These reforms proved vital. Intelligence collection, including in the homeland, is essential to our security. But it is also among the most dangerous of government powers because it is so consequential, so secret, and so easy and tempting to abuse. Its legitimacy is inherently fraught. So it is crucial not merely that the entire process be above board politically but that it be seen to be above board. If enough people believe that the intelligence community is a political instrument of those in power to be used against opponents, it actually doesn’t matter if it’s untrue. So the key function of the grand bargain was not merely keeping the intelligence community actually within the law but also validating it to a public conditioned by Watergate and COINTELPRO to believe the worst that the intelligence community was functioning within the law.
This system did not always work perfectly, and it has every so often required strengthening. Sometimes, as in Iran-Contra, it was because of real abuse. Sometimes, it was because of perceived abuses. Sometimes, it was the result of changed technology. Sometimes, it was the result of changed threat perception.
But on the whole, the system of overlapping internal and external checks, combined with massive changes in intelligence community culture, worked well. It gave the intelligence community legitimate operating space in the midst of a political culture obsessed with movies about intelligence community plots and rogue operations. Even as Hollywood made Minority Report and Enemy of the State, the intelligence community could carry on its business. That was a huge accomplishment.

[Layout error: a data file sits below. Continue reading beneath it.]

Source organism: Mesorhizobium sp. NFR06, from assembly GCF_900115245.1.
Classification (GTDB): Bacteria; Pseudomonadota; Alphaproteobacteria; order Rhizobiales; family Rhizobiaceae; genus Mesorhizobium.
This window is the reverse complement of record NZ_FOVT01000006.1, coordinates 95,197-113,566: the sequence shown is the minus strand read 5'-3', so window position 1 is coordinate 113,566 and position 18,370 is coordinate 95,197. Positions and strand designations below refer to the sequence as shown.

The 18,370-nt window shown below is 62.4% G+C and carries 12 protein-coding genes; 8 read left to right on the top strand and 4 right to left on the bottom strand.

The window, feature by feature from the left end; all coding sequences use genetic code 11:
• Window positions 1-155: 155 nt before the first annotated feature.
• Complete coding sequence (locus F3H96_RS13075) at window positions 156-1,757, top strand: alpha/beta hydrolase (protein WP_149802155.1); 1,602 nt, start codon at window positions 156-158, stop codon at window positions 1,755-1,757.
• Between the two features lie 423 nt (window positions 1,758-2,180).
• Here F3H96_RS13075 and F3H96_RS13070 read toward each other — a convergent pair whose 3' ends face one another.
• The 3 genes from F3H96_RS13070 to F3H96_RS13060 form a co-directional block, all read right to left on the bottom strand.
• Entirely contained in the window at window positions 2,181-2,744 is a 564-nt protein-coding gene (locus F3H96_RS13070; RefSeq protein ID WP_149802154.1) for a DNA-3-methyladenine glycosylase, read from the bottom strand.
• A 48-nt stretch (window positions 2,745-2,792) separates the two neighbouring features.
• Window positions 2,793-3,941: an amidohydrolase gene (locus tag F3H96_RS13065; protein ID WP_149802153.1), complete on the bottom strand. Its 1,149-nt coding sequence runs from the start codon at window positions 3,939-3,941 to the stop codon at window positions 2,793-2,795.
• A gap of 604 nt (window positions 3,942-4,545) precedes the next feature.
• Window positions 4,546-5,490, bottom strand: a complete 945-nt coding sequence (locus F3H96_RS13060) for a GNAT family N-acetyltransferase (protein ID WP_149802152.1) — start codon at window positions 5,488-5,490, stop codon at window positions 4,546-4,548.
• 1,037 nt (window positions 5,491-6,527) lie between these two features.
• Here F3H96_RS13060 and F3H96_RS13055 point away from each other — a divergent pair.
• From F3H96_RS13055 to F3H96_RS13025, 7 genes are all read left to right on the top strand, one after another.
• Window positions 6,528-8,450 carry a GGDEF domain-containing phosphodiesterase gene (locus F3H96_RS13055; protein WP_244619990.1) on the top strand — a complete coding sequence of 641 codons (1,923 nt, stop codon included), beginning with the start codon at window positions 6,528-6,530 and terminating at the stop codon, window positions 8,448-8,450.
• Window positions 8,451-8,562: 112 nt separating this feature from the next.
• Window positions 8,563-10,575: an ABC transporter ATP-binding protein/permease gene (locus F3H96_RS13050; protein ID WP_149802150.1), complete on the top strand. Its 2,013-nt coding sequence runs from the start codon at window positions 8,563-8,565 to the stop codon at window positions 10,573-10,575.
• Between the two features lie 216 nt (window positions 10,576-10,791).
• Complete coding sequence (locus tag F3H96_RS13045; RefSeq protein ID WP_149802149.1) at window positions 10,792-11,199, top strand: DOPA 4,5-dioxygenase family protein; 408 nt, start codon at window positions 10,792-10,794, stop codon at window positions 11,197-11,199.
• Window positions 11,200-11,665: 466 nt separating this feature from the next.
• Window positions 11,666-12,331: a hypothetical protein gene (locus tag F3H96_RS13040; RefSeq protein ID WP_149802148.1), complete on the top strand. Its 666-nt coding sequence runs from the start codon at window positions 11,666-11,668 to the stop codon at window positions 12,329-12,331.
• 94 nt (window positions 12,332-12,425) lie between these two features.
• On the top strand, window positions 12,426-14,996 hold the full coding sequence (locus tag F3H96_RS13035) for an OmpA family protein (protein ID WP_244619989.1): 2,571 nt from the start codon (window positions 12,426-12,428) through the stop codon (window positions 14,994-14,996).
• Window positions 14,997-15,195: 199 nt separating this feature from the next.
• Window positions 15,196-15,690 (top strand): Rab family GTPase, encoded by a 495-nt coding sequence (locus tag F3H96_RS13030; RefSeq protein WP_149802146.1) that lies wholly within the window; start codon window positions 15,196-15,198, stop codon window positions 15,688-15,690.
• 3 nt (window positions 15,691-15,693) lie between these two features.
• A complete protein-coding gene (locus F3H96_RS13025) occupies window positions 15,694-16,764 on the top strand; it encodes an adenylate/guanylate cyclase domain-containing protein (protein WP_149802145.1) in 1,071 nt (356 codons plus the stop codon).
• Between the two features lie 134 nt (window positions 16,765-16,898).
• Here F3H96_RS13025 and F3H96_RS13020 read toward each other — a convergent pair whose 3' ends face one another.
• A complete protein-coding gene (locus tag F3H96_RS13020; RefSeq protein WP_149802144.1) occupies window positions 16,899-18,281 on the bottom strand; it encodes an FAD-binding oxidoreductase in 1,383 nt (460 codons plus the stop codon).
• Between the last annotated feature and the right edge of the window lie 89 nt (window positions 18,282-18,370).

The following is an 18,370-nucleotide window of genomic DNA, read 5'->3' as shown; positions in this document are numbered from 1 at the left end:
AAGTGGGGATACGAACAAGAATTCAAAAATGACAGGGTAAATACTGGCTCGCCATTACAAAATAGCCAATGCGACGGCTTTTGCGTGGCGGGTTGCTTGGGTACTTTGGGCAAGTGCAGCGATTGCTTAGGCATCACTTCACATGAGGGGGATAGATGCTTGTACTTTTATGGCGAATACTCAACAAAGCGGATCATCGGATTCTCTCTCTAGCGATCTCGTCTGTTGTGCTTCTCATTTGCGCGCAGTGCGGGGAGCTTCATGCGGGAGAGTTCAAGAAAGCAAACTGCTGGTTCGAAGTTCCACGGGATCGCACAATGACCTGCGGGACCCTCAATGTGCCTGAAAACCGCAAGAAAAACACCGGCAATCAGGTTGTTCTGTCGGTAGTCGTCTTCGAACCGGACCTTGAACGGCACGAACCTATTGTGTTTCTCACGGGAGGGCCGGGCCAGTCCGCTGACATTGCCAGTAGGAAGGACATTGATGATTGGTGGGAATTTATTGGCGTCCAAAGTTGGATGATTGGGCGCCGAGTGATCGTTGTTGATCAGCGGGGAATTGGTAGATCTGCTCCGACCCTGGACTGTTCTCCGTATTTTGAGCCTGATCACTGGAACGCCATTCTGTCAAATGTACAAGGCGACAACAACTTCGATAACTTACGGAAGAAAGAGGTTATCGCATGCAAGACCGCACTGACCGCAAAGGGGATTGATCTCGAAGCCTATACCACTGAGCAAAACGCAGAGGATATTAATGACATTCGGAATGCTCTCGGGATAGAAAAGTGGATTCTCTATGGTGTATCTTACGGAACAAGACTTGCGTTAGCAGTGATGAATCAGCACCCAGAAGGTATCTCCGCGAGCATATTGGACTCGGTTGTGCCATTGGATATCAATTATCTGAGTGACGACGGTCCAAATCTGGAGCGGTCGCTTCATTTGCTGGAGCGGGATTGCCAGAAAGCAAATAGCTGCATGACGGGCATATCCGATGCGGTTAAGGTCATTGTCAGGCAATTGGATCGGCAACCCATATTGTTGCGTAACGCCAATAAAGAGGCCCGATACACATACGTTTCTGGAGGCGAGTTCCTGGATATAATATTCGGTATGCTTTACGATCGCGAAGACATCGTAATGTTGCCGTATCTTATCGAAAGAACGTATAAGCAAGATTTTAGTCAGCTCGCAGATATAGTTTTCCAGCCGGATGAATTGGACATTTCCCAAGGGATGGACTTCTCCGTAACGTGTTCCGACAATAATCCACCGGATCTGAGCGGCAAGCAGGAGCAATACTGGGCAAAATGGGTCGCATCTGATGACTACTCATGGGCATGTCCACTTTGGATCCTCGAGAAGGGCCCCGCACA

Another achievement of the grand bargain was the actual elimination of the great evil of governmental use of its vast intelligence apparatus for politically-motivated surveillance. And while it did not eliminate the perception in the mass culture that this was going on, it did give the community a powerful response to suggestions of politically motivated misconduct. The response went like this: here are the rules; here are the bodies we report to on our operations; we did not violate the rules; and our many oversight bodies, who in the round are credible actors, were kept fully informed.
This basic system survived even the Snowden revelations. Many people found Snowden’s disclosures of vast intelligence collection shocking. But though Snowden disclosed many technical legal problems with this surveillance, as well as some controversial legal judgments signed off on by the executive oversight apparatus, it also showed that the the problem of politically motivated surveillance simply didn’t exist. None of the thousands of pages of NSA revelations pointed to anything like the venal activities of the 1970s and before.
Yet events of the last year have put the domestic political use of surveillance tools front and center once again. And ironically, today it’s the President of the United States and the Chairman of the House Intelligence Committee who are alleging precisely that which the Snowden revelations did not show. . .
Continue reading. And do read the whole thing. Trump is really doing serious damage to our government, and seriously weakening it. And the whole world sees it, including those who are hostile to our country.